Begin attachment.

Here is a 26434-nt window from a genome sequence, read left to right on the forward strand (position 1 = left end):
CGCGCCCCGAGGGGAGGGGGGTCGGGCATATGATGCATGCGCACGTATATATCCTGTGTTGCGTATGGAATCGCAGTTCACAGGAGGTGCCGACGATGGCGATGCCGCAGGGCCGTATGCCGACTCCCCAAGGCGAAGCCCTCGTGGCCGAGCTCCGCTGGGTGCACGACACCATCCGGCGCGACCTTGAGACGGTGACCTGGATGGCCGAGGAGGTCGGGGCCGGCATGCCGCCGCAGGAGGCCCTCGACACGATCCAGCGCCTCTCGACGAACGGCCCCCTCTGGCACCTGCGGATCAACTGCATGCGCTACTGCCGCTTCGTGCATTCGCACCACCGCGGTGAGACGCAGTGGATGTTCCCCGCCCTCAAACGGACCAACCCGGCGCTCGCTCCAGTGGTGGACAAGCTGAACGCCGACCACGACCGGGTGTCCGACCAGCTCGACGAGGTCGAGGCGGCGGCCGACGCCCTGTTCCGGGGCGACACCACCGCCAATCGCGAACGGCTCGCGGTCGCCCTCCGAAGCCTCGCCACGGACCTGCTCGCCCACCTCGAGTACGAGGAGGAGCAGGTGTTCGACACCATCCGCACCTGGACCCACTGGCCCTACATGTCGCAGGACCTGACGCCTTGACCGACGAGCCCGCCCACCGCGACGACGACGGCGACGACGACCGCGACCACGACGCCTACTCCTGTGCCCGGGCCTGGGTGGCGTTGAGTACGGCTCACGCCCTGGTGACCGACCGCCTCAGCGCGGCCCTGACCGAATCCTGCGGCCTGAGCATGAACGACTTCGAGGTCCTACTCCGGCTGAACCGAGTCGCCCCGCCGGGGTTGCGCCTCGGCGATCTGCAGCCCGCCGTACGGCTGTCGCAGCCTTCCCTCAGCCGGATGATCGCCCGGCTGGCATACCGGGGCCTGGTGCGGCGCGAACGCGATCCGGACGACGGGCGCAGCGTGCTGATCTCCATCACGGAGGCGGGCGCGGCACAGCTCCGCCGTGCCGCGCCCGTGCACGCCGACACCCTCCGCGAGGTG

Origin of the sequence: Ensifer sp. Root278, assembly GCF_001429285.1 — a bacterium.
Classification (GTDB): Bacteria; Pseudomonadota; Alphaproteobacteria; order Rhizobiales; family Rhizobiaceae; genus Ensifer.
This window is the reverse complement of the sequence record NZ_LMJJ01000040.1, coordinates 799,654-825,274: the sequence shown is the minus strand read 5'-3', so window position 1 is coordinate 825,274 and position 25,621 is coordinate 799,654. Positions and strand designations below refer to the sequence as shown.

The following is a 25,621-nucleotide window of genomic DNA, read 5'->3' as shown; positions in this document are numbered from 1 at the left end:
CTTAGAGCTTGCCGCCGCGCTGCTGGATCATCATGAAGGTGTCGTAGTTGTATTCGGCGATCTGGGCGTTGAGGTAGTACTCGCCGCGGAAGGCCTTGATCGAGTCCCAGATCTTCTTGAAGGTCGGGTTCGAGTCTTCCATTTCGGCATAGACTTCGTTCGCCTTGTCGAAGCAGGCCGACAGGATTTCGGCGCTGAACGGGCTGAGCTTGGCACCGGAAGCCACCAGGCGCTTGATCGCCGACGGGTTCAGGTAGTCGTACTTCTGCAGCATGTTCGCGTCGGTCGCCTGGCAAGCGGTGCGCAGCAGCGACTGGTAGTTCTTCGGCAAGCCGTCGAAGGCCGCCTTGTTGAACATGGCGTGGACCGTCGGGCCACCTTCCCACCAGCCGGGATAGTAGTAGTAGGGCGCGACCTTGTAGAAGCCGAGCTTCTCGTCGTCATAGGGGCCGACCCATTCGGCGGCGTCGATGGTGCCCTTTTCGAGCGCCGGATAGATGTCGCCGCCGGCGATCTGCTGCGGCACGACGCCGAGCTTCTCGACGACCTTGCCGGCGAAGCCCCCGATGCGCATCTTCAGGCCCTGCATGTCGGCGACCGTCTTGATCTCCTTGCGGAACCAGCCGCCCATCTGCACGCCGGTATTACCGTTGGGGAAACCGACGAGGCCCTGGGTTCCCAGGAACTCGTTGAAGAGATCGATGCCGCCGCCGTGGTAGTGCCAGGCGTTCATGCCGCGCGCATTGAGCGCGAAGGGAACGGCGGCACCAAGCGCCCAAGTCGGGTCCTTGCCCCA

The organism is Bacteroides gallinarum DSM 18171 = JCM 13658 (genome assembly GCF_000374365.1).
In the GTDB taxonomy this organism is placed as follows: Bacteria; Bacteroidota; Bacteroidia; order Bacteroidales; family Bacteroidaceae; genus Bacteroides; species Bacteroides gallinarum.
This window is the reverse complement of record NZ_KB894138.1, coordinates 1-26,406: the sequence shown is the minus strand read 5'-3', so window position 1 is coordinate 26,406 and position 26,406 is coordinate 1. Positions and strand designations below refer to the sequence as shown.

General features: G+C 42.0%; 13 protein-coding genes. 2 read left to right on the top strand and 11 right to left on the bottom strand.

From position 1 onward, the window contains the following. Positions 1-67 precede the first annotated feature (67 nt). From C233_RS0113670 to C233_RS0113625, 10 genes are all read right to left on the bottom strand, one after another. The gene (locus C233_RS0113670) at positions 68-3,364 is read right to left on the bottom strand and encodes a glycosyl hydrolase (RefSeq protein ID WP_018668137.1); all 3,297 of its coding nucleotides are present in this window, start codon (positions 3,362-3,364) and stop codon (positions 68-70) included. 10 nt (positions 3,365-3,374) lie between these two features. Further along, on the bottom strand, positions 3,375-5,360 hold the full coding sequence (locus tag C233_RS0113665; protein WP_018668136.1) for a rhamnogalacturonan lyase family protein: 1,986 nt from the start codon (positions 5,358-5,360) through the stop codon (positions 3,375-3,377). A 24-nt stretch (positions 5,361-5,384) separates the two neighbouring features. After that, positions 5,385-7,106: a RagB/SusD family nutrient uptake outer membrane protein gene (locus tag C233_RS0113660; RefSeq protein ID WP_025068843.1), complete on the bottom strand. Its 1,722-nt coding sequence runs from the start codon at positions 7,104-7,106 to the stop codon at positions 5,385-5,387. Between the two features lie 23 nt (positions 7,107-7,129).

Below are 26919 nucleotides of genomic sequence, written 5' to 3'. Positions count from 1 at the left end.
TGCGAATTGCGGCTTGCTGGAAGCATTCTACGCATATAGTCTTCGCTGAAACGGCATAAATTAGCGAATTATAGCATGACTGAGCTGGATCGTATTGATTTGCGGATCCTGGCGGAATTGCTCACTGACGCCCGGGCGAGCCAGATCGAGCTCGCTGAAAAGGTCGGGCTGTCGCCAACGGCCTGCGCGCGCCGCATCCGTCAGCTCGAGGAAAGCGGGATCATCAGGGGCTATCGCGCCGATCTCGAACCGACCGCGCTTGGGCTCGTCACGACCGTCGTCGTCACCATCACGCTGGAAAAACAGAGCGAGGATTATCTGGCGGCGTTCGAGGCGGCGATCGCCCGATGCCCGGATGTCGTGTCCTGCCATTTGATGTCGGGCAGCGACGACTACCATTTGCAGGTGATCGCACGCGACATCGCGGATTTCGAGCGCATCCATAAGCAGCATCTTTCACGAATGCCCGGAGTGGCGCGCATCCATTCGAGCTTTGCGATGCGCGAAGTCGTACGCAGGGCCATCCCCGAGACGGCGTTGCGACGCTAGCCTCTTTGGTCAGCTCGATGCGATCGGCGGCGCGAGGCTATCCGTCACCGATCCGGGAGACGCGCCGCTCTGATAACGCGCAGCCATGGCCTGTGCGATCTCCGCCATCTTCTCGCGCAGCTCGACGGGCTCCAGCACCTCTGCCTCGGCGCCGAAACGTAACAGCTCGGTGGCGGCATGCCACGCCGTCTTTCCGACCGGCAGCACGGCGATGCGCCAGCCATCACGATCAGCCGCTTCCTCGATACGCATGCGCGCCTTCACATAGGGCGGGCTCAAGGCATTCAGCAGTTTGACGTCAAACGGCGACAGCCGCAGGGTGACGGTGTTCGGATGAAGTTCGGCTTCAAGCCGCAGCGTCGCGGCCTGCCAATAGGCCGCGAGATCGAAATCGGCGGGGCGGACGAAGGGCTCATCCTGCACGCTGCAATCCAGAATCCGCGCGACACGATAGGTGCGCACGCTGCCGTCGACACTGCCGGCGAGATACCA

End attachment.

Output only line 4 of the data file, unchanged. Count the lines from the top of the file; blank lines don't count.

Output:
Classification (GTDB): Bacteria; Pseudomonadota; Alphaproteobacteria; order Rhizobiales; family Rhizobiaceae; genus Ensifer.